EXPERIENTIAL LEARNING THEORY
by Kristi Smith

What is Experiential Learning?

According to Wikipedia, experiential learning is learning through reflection on doing, which is often contrasted with rote or didactic learning. Experiential learning is related to, but not synonymous with, experiential [[#|education]], action learning, adventure learning, free choice learning, cooperative learning, and service learning. While there are relationships and connections between all these theories of education, importantly they are also separate terms with separate meanings.

Experiential learning focuses on the learning process for the individual (unlike experiential education, which focuses on the transactive process between teacher and learner). An example of experiential learning is going to the zoo and learning through observation and interaction with the zoo environment, as opposed to reading about animals from a book. Thus, one makes discoveries and experiments with knowledge firsthand, instead of hearing or reading about others' experiences.

Experiential learning requires no teacher and relates solely to the meaning making process of the individual's direct experience. However, though the gaining of knowledge is an inherent process that occurs naturally, for a genuine learning experience to occur, there must exist certain elements. According to David Kolb, an American educational theorist, knowledge is continuously gained through both personal and environmental experiences.He states that in order to gain genuine knowledge from an experience, certain abilities are required:
  1. the learner must be willing to be actively involved in the experience;
  2. the learner must be able to reflect on the experience;
  3. the learner must possess and use analytical skills to conceptualize the experience; and
  4. the learner must possess decision making and problem solving skills in order to use the new ideas gained from the experience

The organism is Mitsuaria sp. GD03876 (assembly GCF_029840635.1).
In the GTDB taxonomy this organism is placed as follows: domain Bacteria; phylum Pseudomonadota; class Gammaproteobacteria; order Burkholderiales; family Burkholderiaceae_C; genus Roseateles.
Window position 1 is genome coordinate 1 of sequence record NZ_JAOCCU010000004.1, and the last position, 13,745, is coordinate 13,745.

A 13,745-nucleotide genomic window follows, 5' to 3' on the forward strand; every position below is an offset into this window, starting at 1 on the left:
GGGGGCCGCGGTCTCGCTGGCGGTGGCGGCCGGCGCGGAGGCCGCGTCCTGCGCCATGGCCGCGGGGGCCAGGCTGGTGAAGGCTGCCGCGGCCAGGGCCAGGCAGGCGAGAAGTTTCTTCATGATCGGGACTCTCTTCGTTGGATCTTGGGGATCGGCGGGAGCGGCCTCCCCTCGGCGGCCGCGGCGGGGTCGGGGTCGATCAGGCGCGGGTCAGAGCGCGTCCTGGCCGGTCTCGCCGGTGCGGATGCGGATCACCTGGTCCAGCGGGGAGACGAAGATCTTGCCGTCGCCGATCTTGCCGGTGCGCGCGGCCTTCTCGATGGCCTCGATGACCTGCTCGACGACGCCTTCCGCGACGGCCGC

EltModel.gif
Figure 1

















The graph above is a representation of the Experiential Learning Cycle, which includes the components of experience, critical reflection, abstract conceptualization, active experimentation, and more critical reflection. Real experiences help the individual learn advanced abstract concepts. The experiences might result in paths, which allow the individual to actively collect information to learn and become a member of the community of practice. Perhaps critical thinking and reflection may refine ideas or lead the individual to consider alternate possibilities. Each phase potentially leads to another and builds upon the former. (Oxendine & Willson)

Some Methods of Experiential Learning

  • Cooperative Learning
  • Field Trips - a structured activity that occurs outside the classroom. It can be a brief observational activity or a longer more sustained investigation or project.
  • Narratives - told from a defined point of view, often the author's, so there is feeling as well as specific and often sensory details provided to get the reader involved in the elements and sequence of the story.
  • Conducting Experiments
  • Simulations - a form of experiential learning. Simulations are instructional scenarios where the learner is placed in a "world" defined by the teacher. They represent a reality within which students interact. The teacher controls the parameters of this "world" and uses it to achieve the desired instructional results. Simulations are in way, a lab experiment where the students themselves are the test subjects. They experience the reality of the scenario and gather meaning from it. It is a strategy that fits well with the principles of constructivism.
  • Games
  • Storytelling